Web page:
Drinking deep

Most heathens have a horn or two lying around somewhere; Even those with no interest in reenacting, whose Viking history starts and ends with knowing that they didn’t wear horns on their heads, will probably have used one at some point. It’s become a part of the culture, as much as a love of mead, (which is usually what the horns are filled with.)

There’s a romance to drinking from a horn that calls to mind images of medieval halls, feasting on chunks of roasted meat, toasting the gods around an open fire. And there’s nothing wrong with that. It’s a tangible link to the past, something the ancestors used that you can hold in your hand.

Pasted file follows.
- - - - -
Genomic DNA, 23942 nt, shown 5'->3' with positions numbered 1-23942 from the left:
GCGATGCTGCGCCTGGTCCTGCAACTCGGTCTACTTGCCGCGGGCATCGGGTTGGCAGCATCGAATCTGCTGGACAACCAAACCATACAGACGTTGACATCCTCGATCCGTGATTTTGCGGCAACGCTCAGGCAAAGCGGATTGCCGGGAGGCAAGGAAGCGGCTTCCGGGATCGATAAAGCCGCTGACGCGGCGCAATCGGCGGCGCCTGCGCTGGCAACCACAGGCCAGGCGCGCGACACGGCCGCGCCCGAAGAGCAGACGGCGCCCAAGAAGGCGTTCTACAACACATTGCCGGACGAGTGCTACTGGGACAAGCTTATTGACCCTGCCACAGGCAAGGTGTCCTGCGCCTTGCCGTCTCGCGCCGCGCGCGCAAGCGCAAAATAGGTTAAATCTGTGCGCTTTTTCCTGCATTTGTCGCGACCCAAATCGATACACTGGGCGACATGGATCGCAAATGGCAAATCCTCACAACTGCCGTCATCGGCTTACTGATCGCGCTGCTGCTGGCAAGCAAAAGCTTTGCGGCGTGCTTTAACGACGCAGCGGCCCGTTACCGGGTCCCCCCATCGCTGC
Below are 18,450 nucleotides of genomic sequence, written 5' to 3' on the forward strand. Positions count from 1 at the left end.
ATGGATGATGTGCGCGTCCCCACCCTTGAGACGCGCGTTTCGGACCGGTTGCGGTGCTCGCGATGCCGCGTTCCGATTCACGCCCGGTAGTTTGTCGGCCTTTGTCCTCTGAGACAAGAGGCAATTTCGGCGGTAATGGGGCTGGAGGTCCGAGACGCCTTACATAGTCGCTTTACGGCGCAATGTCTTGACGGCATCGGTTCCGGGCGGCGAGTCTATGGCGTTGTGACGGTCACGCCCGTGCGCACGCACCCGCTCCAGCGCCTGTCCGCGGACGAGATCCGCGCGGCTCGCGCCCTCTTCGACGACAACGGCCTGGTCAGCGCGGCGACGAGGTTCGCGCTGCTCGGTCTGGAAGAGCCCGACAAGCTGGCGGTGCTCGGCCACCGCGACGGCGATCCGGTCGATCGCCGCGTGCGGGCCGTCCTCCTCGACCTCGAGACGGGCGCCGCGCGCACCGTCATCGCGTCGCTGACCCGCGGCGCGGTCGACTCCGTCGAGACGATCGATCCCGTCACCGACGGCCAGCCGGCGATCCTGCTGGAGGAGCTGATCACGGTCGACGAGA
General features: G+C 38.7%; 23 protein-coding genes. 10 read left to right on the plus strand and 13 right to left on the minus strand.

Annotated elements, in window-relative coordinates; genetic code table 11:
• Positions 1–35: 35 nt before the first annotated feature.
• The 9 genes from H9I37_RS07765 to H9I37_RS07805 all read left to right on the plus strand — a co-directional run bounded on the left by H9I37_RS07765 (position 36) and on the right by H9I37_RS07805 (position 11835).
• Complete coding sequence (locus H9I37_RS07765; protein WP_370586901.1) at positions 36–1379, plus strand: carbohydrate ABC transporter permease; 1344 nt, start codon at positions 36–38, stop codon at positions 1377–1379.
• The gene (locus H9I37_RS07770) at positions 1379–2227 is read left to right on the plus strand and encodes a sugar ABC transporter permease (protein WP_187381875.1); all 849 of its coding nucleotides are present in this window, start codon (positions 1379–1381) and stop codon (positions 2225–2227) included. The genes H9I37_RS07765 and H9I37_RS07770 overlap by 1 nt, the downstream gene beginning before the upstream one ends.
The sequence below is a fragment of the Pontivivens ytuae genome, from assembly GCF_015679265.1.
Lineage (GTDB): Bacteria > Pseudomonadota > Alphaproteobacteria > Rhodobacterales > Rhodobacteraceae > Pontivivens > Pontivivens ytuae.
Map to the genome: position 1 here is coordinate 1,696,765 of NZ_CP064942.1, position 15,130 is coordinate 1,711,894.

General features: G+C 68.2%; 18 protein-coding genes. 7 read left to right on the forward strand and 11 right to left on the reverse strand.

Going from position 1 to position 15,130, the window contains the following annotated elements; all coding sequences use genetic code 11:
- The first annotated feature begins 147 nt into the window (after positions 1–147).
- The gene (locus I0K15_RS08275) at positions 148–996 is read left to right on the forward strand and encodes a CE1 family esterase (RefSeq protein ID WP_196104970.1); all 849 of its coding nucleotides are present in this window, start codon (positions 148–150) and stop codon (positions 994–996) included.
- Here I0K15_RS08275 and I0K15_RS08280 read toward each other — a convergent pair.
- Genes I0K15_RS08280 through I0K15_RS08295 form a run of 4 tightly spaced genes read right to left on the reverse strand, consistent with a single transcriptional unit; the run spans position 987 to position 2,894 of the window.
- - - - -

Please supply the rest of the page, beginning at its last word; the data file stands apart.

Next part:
I always liked the idea of the filled horn representing wyrd; oaths and boasts made over the horn are words laid down in the well of time, a way of using ritual to weave your own stories into the web.

That’s mixing metaphors a bit – is fate better expressed as a well, or a web? Should we drink from it, or spin it?

I also like to think of living as a creative act, where everything you do goes into forming the you of the future, I like to think of time as a flowing stream, a growing tree, an ocean of unending waves.  Far better writers have attempted to put wyrd into words and failed. Whatever it is, it’s big – cosmic big – and we’re all in it, living in it and building with it and adding to it with words and deeds and intentions and mead.

This quote from Karen Bek-Pedersen’s ‘The Norns in Old Norse Mythology’ cuts through the metaphorical confusion, to the heart of the thing: